Part of the mystery is how this piece of flotsam reached the Canadian shoreline. Muriel, a beachcomber thinks it is unlikely to be part of the stuff that was washed out to sea after the Japanese Earthquake in 2011, she thinks it is still too soon for it to be that. Ruth reads the diary and needs to know more…

The unfolding story which switches methodically between Ruth’s story and Naoko’s is a narrative that dwells on secret writings, time beings and time fluctuations, but it is so skilfully written that the reader is absolutely compelled to follow avidly to the end to find out what happens.

The double whammy is that Ruth is one reader and Nao, the writer; but Ruth Ozeki is also the writer and I am the reader, and it doesn’t take a student of Zen to know that all these layers of intention and meaning are part of the time continuum. We are all Time Beings, whirling through space and time and our connectedness to real time events and events in the past are a thread that binds and holds us, even as Now becomes Then.

At the beginning of Part II there is a quotation from Proust (from Le temps retrouvé)

In reality, every reader, while he is reading, is the reader of his own self. The writer’s work is merely a kind of optical instrument, which he offers to the reader to permit him to discern what, without the book, he would perhaps never have seen in himself. The reader’s recognition in his own self of what the book says is the proof of its truth.

How very true! Of A Tale for the Time Being especially.

Transatlantic is an historical novel, like the previous book though, it is multi-layered and the connections only begin to unfold as one reaches the towards the end.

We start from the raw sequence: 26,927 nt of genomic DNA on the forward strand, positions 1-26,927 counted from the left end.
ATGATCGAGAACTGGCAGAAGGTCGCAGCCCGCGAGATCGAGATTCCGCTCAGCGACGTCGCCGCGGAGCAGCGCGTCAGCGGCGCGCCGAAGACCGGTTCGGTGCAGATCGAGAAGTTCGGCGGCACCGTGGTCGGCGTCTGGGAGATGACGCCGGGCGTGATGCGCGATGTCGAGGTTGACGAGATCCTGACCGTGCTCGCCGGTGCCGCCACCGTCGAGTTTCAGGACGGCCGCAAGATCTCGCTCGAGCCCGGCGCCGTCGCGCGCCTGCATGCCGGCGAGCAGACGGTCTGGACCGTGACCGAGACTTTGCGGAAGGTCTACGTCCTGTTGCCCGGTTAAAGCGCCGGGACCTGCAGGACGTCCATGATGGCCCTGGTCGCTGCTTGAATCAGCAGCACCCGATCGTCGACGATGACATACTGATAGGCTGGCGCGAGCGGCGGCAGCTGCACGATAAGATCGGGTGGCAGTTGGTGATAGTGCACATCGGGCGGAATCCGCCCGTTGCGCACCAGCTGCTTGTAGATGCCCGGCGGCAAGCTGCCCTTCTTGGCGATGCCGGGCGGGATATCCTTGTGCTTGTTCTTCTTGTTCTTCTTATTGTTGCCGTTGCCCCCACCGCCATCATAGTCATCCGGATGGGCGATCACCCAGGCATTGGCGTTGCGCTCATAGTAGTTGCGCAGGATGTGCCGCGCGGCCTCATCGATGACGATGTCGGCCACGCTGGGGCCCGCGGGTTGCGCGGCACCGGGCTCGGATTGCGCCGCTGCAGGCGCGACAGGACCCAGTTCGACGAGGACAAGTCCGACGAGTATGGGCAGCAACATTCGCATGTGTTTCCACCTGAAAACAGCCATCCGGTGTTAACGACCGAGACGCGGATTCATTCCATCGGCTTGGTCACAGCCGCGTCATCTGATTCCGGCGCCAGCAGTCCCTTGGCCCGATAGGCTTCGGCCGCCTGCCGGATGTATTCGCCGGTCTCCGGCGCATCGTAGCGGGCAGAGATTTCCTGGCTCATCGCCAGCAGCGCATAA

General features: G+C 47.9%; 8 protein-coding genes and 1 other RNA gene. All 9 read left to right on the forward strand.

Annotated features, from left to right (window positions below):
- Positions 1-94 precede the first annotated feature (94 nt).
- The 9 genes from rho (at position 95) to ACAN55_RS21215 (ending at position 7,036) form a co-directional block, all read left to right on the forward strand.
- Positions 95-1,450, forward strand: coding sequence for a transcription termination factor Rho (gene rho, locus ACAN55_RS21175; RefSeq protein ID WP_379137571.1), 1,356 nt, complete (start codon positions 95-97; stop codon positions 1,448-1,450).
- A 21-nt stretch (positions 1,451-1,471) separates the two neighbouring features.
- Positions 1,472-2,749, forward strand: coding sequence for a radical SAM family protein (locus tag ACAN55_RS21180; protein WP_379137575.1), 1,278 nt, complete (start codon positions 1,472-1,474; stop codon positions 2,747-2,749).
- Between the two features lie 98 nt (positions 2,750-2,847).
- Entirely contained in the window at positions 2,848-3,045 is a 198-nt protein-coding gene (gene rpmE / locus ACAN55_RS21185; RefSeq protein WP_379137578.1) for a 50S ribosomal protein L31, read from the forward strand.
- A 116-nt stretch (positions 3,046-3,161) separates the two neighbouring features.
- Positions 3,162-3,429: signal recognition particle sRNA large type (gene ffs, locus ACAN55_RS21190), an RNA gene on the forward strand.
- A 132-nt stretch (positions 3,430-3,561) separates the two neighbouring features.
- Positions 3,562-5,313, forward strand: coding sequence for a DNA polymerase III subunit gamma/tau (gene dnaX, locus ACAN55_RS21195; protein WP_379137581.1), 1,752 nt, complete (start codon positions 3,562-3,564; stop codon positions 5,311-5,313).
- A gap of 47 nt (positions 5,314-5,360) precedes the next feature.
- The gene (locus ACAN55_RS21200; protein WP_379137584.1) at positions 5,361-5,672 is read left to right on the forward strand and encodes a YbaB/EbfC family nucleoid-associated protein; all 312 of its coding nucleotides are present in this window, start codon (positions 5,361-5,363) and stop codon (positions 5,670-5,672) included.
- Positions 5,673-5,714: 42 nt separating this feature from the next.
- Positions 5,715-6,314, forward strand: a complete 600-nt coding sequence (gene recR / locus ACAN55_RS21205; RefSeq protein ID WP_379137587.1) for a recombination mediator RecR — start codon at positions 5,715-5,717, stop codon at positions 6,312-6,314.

We start the book with a flight across the Atlantic Ocean from Newfoundland to Ireland by Alcock and Brown in 1919, witnessed by Emily Erlich and her daughter Lottie, Emily is a journalist and Lottie a photographer. In Brown’s pocket is a letter from Emily to a family called Jennings at an address in Cork. Then we are already in Ireland, but it is 1845 and a black abolitionist called Frederick Douglass is campaigning throughout Ireland, which already had a strong identification with the Anti-Slave movement, with all its connotations of anti-British feeling and at the same time there is the very beginning of the potato famine, which, when revealed accidentally to Frederick Douglass shocks him to the core since his own experience has never exposed him to such unmitigated want and malnutrition. At the house of Richard Webb, he sees a maid called Lily, he meets her later on at another house, the house of Isabel Jennings, she has run away and is going to America. We are then projected forward to 1998 and the Good Friday Accord in Ireland. Senator George Mitchell is busy shuttling across the Atlantic and this is hopefully his final visit, while he is there he happens to meet Lottie Erlich, now a very old woman in a wheelchair.

By the time you start Book II, you might be wondering whether this is in a true sense a novel, or merely a collection of long stories. But slowly and with wonderful mastery, Colum McCann unpacks the portmanteau, piece by piece the links are revealed and all the different threads are drawn together in a wonderful synchronicity.
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Everything about these books urges the reader on, the extraordinary skill of both writers in the slow build up and the gradual revelation, but like life itself there are still mysteries, things that remain unexplained and yet are very revealing. Satisfyingly brilliant – I hope the remaining eleven books continue in this vein.